Fox is unmatched at what it does, which is to apply a unified political-cultural world view to the unfolding events of the day. To appreciate its impact, you just have to think about how much more effective it is than the various liberal counterparts – the now-departed Air America, the Olbermann-Maddow bloc on MSNBC. Rush Limbaugh isn’t on Fox, but he showed them how it’s done. Jon Stewart and Stephen Colbert are technically as effective as Fox, but they are nowhere near as reliably pro-Democratic as Fox is pro-Republican. And they’re only on for one hour total a day, weekdays only, rather than 24/7 for Fox.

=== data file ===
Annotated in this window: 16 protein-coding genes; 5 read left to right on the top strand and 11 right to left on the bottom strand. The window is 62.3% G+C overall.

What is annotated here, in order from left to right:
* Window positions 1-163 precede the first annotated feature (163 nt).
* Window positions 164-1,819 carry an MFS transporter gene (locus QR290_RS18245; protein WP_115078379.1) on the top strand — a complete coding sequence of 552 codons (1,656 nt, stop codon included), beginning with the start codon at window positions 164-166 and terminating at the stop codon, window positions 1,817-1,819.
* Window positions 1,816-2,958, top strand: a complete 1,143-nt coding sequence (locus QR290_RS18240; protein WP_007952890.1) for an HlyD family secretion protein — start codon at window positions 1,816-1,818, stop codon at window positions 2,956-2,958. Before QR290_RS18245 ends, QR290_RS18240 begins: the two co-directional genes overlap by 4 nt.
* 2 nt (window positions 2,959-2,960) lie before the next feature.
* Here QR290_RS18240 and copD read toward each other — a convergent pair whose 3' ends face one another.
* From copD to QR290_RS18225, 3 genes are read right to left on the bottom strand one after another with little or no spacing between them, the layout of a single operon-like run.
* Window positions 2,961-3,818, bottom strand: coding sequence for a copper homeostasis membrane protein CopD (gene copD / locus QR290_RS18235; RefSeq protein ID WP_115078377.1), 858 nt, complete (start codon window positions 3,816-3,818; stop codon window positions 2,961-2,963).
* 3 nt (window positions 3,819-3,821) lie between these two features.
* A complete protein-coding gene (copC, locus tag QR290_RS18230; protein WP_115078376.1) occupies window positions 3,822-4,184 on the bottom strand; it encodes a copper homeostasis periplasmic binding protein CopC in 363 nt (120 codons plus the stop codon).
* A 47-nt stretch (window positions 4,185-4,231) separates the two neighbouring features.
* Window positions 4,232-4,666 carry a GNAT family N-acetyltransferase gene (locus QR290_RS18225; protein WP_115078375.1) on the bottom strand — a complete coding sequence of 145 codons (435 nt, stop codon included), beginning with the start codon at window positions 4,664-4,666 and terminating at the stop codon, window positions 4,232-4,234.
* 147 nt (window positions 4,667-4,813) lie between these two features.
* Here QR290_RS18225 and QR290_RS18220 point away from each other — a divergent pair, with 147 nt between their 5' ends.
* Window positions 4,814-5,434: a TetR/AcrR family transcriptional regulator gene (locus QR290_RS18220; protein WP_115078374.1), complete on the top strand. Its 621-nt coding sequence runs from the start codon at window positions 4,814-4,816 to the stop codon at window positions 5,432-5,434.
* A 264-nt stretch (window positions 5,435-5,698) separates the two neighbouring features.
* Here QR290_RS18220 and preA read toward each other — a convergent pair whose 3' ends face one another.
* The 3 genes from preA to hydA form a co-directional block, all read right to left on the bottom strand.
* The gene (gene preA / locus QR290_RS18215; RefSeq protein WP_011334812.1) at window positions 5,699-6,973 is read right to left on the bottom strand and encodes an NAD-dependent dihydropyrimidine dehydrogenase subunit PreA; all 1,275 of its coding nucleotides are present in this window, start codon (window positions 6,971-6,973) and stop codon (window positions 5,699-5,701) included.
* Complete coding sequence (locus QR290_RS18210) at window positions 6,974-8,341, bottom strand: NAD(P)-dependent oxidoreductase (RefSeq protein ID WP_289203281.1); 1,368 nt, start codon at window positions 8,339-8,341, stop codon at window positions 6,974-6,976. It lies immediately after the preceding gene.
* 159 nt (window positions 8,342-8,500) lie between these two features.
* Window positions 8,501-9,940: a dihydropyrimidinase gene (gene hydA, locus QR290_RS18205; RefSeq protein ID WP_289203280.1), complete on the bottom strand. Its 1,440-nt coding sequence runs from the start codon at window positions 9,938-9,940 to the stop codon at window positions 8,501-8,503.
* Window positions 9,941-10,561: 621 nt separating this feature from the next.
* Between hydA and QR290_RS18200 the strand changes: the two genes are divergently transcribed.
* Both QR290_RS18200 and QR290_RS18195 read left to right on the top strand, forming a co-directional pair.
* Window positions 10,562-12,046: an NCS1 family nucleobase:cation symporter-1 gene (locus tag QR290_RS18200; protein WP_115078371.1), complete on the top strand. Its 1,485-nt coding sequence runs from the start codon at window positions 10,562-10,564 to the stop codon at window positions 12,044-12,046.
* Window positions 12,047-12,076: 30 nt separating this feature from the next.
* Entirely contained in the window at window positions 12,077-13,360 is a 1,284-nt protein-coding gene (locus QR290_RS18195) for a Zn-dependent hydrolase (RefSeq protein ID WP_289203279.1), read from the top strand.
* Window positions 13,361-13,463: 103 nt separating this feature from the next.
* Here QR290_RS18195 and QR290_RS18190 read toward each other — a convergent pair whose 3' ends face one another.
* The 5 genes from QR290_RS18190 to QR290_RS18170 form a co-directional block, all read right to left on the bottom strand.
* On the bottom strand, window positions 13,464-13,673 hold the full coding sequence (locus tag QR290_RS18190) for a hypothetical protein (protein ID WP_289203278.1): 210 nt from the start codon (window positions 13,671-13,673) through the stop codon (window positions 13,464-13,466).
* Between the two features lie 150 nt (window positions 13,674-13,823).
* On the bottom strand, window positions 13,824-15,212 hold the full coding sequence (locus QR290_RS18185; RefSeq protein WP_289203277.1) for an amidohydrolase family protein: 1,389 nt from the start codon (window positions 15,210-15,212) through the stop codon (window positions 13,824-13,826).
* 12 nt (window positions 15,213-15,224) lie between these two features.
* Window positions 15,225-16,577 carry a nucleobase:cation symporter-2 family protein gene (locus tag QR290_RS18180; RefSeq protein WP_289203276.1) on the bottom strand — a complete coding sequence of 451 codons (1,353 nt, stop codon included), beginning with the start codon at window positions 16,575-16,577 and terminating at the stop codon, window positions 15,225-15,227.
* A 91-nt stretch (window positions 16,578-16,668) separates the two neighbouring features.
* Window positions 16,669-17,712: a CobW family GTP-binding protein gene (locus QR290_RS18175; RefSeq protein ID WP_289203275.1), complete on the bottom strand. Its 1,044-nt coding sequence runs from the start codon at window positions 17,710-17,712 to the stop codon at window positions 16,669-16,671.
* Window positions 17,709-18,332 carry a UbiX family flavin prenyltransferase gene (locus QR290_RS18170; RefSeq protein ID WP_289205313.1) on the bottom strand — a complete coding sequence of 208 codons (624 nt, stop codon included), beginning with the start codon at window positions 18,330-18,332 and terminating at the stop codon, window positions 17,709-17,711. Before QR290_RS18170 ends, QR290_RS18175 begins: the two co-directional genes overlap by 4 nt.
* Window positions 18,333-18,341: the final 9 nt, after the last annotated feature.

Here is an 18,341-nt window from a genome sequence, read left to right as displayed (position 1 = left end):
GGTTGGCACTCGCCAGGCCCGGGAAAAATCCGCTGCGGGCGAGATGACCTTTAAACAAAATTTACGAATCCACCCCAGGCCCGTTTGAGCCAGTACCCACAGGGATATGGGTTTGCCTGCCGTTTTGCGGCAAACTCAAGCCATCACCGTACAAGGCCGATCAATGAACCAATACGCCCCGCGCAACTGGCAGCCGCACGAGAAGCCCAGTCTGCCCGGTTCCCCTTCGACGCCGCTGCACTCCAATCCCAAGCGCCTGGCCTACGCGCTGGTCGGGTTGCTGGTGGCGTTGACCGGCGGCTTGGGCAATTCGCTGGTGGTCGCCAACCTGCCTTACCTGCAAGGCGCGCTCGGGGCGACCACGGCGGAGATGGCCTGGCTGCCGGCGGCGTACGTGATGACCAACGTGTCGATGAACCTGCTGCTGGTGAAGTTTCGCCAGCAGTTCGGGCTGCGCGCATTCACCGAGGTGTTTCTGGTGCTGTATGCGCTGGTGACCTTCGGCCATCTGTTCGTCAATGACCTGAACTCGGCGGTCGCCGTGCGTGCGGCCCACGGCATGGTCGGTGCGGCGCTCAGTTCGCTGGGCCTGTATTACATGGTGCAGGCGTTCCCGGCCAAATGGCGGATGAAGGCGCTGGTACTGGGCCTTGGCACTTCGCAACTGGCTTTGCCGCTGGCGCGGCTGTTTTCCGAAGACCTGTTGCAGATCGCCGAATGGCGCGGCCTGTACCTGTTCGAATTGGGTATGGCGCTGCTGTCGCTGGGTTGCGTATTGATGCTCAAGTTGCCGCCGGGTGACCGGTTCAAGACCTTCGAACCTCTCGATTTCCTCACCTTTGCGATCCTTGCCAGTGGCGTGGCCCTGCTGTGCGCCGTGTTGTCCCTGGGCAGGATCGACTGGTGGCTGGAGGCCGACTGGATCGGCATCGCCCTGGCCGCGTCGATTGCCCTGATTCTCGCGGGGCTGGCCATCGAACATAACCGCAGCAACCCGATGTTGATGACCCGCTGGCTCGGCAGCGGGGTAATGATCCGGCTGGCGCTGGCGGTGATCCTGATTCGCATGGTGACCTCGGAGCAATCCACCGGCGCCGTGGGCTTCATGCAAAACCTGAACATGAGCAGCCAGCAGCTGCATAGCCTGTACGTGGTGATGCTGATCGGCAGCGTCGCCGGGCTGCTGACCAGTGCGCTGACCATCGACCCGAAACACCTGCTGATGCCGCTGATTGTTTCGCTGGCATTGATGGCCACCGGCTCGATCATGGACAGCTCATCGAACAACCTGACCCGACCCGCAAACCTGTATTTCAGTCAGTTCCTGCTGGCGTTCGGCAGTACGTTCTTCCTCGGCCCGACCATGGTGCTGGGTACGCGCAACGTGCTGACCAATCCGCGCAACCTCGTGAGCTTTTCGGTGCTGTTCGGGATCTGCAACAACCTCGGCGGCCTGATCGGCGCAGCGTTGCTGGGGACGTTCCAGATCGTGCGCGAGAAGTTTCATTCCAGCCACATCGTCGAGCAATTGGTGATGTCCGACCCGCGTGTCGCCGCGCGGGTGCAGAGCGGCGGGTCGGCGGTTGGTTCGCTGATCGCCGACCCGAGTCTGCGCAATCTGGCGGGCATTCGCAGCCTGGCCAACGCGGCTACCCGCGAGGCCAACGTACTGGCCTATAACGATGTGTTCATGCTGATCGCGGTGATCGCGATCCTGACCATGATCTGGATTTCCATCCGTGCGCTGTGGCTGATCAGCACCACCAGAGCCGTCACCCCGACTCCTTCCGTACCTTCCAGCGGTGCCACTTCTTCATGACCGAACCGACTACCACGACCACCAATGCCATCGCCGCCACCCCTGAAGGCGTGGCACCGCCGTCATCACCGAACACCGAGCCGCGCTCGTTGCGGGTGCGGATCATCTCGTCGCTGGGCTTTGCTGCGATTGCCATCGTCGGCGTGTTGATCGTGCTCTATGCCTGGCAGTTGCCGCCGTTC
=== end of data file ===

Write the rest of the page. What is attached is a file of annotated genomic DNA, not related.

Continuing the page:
There’s something odd going on at Fox:

“News” in the normal sense is a means for Fox’s personalities, not an end in itself. It provides occasions for the ongoing development of its political narrative – the war on American values, the out-of-touchness of Democrats – much as current events give preachers material for sermons. This is why Fox’s emphasis goes to its star interpreters – Glenn Beck, Bill O’Reilly, Sean Hannity, the “Fox and Friends” crew – more than to expanding bureaus around the country or the world, investing in scientific, economic, or international expertise, or generally trying harder to place primary observers wherever it can.

NPR is something else entirely: